There's a front page story on The Guardian (UK) website about how the
United Nations will conduct an inquiry into the U.S.'s treatment of
Native Americans. The inquiry will be lead by the UN special rapporteur
on indigenous peoples James Anaya:
"I will examine the situation of the American Indian/Native American, Alaska Native and Hawaiian peoples against the background of the United States' endorsement of the UN declaration on the rights of indigenous peoples."
Anaya will be travelling to various places in the U.S. to meet and talk
with Native Americans and present a summary of his findings at a press
conference on May 4, and also to the UN Human Rights Council at its next
session. Here's a picture of the front page. Big photo, bright orange
header - hard to miss, isn't it?
I searched the Los Angeles Times, New York Times, Seattle Post-Intelligencer, San Francisco Chronicle, Washington Post, etc. etc. - and guess what? No mention at all of the inquiry or forthcoming report. Hmmmmmm...
Mainstream media-style censorship aside, The Guardian story contains this statement: "The UN mission is potentially contentious, with some US conservatives likely to object to international interference in domestic matters..." This is interesting for at least a couple of reasons:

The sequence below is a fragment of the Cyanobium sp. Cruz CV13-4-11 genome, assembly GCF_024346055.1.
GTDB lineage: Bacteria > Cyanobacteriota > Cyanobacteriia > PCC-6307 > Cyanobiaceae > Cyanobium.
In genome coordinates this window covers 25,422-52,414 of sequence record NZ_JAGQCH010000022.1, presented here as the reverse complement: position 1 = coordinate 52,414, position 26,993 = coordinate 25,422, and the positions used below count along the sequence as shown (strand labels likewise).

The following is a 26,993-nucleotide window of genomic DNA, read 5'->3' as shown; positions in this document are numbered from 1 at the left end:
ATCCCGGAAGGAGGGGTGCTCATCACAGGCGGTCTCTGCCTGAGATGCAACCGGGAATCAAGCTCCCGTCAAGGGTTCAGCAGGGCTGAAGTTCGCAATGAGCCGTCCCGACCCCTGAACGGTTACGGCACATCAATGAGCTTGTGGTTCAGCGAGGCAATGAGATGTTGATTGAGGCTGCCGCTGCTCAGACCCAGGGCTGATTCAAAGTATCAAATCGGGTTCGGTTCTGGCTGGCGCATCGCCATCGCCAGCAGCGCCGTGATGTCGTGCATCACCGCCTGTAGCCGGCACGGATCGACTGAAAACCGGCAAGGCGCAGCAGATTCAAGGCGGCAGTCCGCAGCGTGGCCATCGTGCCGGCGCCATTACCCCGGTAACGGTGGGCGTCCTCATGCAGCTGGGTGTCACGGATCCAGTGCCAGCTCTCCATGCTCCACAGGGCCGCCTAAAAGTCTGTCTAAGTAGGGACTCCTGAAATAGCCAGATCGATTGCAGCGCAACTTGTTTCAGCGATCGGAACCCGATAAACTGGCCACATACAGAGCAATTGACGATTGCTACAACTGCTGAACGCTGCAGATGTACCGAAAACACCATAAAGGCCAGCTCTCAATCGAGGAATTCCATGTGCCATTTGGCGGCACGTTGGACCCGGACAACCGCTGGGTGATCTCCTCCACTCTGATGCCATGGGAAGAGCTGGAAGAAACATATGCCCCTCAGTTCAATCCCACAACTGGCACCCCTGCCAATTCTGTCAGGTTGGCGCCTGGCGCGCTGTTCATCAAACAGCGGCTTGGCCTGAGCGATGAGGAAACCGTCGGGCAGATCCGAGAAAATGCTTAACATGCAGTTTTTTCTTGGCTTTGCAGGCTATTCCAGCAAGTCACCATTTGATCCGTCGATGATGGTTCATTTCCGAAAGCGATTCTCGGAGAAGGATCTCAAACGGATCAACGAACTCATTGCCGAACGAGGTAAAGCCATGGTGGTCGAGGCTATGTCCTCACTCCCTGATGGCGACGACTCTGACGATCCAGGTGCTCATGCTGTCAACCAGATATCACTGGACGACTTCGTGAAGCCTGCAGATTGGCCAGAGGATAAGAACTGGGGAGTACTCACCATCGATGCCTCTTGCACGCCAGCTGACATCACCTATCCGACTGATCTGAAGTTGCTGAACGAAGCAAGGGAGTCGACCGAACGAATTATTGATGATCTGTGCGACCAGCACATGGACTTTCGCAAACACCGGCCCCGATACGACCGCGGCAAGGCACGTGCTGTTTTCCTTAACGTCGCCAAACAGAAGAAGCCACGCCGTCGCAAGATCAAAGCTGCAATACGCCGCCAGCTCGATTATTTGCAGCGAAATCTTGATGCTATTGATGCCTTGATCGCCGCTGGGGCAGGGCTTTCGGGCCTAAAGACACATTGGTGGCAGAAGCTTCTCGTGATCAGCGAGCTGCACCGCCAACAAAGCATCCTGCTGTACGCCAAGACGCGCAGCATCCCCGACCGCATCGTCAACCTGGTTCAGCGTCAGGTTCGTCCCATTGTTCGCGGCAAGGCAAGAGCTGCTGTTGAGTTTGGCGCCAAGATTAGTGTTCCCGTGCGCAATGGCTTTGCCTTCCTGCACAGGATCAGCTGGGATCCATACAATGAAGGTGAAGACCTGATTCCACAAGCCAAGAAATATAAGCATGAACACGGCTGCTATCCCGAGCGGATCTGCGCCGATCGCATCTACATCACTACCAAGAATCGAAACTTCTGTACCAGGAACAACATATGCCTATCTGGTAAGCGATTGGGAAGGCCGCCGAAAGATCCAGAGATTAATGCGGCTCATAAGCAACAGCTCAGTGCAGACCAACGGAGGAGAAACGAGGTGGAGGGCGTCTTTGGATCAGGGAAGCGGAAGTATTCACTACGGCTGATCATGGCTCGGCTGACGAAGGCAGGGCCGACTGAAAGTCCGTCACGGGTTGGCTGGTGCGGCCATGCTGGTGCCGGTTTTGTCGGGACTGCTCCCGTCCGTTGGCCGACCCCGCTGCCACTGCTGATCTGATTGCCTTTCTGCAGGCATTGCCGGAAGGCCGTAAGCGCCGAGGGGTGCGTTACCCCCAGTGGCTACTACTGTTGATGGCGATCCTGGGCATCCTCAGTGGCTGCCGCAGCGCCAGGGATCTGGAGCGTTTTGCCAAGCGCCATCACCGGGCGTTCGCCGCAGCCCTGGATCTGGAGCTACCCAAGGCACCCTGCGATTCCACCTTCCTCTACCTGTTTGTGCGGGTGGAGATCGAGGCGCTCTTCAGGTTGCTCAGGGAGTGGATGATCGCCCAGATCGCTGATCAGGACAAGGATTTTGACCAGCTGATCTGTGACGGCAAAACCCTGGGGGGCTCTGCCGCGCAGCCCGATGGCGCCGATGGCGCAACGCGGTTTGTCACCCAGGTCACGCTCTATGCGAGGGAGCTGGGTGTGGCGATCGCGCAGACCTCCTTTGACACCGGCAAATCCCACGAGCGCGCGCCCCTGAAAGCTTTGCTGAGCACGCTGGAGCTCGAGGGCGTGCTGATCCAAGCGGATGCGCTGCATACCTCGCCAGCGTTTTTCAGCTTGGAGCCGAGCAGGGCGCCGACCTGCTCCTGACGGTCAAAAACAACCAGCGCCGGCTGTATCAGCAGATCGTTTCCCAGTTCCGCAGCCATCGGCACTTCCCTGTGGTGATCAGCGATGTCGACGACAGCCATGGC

1) The U.S. has never had a problem with the UN poking its nose into the 'domestic matters' of other nations, as long as the U.S. stands to gain something from this kind of 'interference'. This is just hypocrisy.
2) It's silly to say that such an inquiry would raise objections from U.S. conservatives. Why single them out? In fact, state violence and genocide against Native Americans has just been the most consistent and obvious thing conservatives and so-called liberals tend to agree on; in fact they've been together on this throughout all of U.S. history! The real division would better be characterized as indigenous vs. settler, since it's really all settlers who benefit from violence against Native Americans.
Posted by Bunny.
The above-mentioned Guardian story.
UN website: UN adopts UNDRIP. (The U.S. eventually signed on - late - in 2010.)
UN website: The Declaration on the Rights of Indigenous Peoples in pdf form.